Plowing happened much as it had in Takhmachik, and I felt intensely grateful for all we learned in our weeks there. The stream-sound was loud, and sight in every direction was an amazement, cliffs, and scree-slides of blushing purple stone. Washing my hands before lunch, I saw a small prayer wheel above the washing-place, wooden paddles turning it with the water’s flow.

The day was filled with song, and dancing too, Abi Dolkar doing a fantastic bent-backed wheeling dance on the field edge when entreated, Kunchok Palmo and Dechen Angmo graceful, with perfect hands. We sang Ladakhi folk songs and, as in Takhmachik, people were delighted—but unlike Takhmachik everyone sang together with us, and sang more songs as well, old ones and new ones both. And most of all there was the continuous song of the work, people singing instead of speaking, calling out to each other, thanking each other, narrating, teasing, all in the form of nonsense-songs, matching the rhythm of the labor. Ache (older sister) Tashi sang us a song, courting us, telling us of the house they would help us build, the fields they would help us prepare, the babies we would have, if we stayed in Tar forever.
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We walked together back up to Tar in gathering dusk, a long, slow line of people and animals, stopping at the spring to drink the water rising fast from the ground. Coming out of the gorge and into Tar just as the dark was full, we brought the sheep home to the first house in the village, and then went inside.

For many hours then we sat and drank tea and chang, the first after-plowing gathering of the season here. Jason sat at the head of the room with Meme, the grandfather who had invited us to the plowing: “The old fellow laughed and slapped my knee and grabbed my shoulder, and spoke to me loud, and laughed hysterically when I grinned back and said ha ma go (I don't understand) and drank chang and rum and sang Ladakhi folk songs in a wavery voice late into the night.”

 At some point Rigzin put music on a set of speakers—someone carried speakers up here!—and the gathering turned into a dance party. I think I will never love loud music from machines very much, but if it happens, let it be like this: grandparents present, laughing, involved, and little Padma Itses in arms, passed around among the dancers.


At one point Ache Tashi and Ache Palmo disappeared, and came back dressed in costume, tattered goncha and huge sunglasses, carrying a basket and a baby-carrier. Ache Tashi had a moustache painted on in charcoal. They introduced themselves as travelers from Changthang (eastern Ladakh), and proceeded to put on a comedy sketch that made me weep with laughing, even missing much of the language. Ache Tashi stopped dancing only long enough to pretend to drink glass after glass of the uncle’s chang, taking it from their hands. Dechen Angmo, at the stove, invited the Changthangpas to stay for dinner, which was ready. In hilarious parody of Ladakhi social custom they made the fastest exit they could, refusing everything, bent almost double, touching their hands to their foreheads again and again in an unending stream of "ju-le"s. At long last, after delicious, rich chu tagi, we went home, joyful and exhausted, to sleep.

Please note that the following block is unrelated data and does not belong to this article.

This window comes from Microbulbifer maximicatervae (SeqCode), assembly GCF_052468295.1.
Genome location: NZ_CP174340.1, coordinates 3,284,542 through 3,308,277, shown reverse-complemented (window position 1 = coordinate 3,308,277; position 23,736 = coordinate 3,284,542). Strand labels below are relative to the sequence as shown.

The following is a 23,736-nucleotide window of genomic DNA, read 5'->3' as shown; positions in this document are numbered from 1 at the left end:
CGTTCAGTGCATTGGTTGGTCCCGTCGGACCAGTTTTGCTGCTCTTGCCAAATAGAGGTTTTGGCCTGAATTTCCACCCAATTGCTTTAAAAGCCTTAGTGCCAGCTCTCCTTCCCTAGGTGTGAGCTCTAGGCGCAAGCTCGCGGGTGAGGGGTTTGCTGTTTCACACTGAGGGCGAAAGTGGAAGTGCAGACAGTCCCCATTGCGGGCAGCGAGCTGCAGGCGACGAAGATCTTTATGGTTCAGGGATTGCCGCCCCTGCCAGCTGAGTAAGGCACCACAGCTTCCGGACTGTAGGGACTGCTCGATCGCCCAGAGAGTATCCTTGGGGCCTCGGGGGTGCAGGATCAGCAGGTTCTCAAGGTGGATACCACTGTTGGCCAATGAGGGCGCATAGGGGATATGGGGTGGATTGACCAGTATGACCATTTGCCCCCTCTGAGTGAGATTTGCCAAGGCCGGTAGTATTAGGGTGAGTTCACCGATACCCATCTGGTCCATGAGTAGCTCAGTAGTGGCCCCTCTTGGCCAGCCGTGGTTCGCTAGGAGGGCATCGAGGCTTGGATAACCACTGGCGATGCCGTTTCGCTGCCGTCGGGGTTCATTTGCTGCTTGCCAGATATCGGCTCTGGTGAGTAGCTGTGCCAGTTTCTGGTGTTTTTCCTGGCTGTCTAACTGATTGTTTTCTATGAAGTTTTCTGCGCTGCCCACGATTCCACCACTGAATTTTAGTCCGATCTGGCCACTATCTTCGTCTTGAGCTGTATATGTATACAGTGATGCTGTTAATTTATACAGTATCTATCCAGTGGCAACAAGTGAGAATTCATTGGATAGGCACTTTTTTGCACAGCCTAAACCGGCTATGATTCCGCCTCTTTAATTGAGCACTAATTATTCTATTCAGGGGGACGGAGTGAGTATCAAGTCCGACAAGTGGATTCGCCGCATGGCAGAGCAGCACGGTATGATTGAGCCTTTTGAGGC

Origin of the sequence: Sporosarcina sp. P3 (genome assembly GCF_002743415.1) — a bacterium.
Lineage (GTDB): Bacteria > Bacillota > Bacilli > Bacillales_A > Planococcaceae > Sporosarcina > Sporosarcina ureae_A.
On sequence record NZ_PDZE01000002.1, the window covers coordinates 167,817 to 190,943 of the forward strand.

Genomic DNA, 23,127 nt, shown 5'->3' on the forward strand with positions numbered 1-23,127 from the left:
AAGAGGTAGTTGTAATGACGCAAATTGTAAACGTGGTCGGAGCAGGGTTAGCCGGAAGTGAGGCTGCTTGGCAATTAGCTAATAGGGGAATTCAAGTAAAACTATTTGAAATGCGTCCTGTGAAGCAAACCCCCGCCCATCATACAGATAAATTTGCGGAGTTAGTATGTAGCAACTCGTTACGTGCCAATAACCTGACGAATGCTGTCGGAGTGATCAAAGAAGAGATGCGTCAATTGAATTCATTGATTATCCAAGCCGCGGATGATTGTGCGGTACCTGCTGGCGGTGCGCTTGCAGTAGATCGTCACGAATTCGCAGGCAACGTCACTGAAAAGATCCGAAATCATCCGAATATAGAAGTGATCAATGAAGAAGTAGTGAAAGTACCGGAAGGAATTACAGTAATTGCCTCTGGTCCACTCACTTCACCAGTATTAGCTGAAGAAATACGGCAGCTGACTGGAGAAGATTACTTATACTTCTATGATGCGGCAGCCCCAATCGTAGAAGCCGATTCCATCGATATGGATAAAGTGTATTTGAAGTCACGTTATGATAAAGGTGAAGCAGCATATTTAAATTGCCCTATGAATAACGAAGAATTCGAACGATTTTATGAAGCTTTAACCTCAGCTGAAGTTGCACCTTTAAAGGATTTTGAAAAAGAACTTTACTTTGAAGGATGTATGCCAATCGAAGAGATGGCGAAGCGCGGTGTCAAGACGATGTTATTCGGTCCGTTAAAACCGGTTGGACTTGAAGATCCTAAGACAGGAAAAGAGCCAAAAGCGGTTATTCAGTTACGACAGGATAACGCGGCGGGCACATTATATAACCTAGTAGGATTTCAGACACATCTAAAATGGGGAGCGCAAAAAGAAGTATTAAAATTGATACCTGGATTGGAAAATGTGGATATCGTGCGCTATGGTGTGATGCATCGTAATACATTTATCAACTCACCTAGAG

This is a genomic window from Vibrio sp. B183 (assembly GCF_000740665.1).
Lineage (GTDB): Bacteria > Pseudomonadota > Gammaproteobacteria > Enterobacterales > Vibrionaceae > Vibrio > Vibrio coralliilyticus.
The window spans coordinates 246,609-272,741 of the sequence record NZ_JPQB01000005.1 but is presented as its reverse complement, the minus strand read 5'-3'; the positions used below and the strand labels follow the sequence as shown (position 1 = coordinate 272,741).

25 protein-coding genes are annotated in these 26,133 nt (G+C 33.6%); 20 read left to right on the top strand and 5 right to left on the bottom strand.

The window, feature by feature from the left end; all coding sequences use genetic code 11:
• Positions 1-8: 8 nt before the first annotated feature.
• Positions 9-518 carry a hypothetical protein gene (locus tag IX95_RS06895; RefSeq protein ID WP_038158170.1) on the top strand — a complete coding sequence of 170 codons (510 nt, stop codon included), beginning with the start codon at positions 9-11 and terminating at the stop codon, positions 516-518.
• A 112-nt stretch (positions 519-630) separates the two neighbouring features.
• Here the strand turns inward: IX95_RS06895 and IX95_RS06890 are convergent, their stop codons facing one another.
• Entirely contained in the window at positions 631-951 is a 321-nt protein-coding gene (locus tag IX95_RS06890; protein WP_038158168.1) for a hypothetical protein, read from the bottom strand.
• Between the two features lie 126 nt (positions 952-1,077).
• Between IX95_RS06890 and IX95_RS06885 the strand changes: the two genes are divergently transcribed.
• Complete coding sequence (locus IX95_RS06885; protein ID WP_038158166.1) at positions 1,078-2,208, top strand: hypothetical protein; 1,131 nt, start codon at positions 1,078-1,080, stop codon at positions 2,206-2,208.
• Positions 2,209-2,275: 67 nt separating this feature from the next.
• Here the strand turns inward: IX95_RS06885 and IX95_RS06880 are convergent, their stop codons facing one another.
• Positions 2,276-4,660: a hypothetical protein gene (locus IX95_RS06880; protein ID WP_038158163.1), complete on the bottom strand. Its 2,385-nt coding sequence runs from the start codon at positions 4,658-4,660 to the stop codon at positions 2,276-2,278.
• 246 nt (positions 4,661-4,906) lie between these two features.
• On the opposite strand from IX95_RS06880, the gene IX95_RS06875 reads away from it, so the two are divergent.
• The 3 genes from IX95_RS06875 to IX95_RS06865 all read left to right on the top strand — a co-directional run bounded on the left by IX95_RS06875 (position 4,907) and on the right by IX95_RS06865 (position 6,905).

Plowing


Photo by Izzy Pezzulo

An old man spreads seeds on the bare field in handfuls.  The earth is dark; it was watered two days ago, and it is covered with a thin layer of manure.  He tosses barley, a spray of seeds, and they lie thickly, pale against the darkness of rich watered desert soil.  A cry goes up "Norbu nyis ka!" (You two golden ones) from the young man holding the plow handle, and he steps on the plow blade, sinking its upside-down spade head into the earth on one edge of the field.  The head, about five inches wide by nine inches long, points below horizontal at a slight angle, and it willingly enters the soil, raising up a wave of clumped earth and small stones and countless seeds.  Locked into the vertical shaft between handle and plow is a three inch thick, seven foot long poplar shaft that leads forward to the yoke and the team of two dzo who pull it.  They pant and grind their teeth at times, hundreds of pounds of black-hair-clad muscle and smooth, upward-curving horns.  A young man walks just before them, holding a rope tied between their two nose rings, guiding and sometimes dragging them where they need to go to line up these furrows, back and forth.  The horns of the dzo are oiled each morning of plowing, and their foreheads anointed with barley paste and a handful of tossed flour as a blessing. 

The song of the plowman is urgent, and kind, and full of thanks.  It carries the harshness and angst and madness or desperation of masculine energy.  Voice cracking and wavering, soft now, loud before the lash, whip in hand.  In trying this art my sense is that when they are tired, the dzo must believe you will hurt them to keep moving.  The voice lifting in mock anger convinces them and they quicken their steps.  The whip lashes through the air to remind them to pull hard.  The whip lands on their backs to assure them of the pain that comes from the man behind them when they don't move.  Most of the time the memory of pain, their training, and the plowman's reminders are enough to keep them going.  But there is a continual vying of wills that the plowman and the dzo must rise to.  These animals live quite a good life.  They have enough to eat, freedom to roam much of the time.  And yet I wonder if there is a way to work with draught animals that does not rely on what, if it were used on humans, we would call a device of torture.  I want my relationship with animals to be different from this.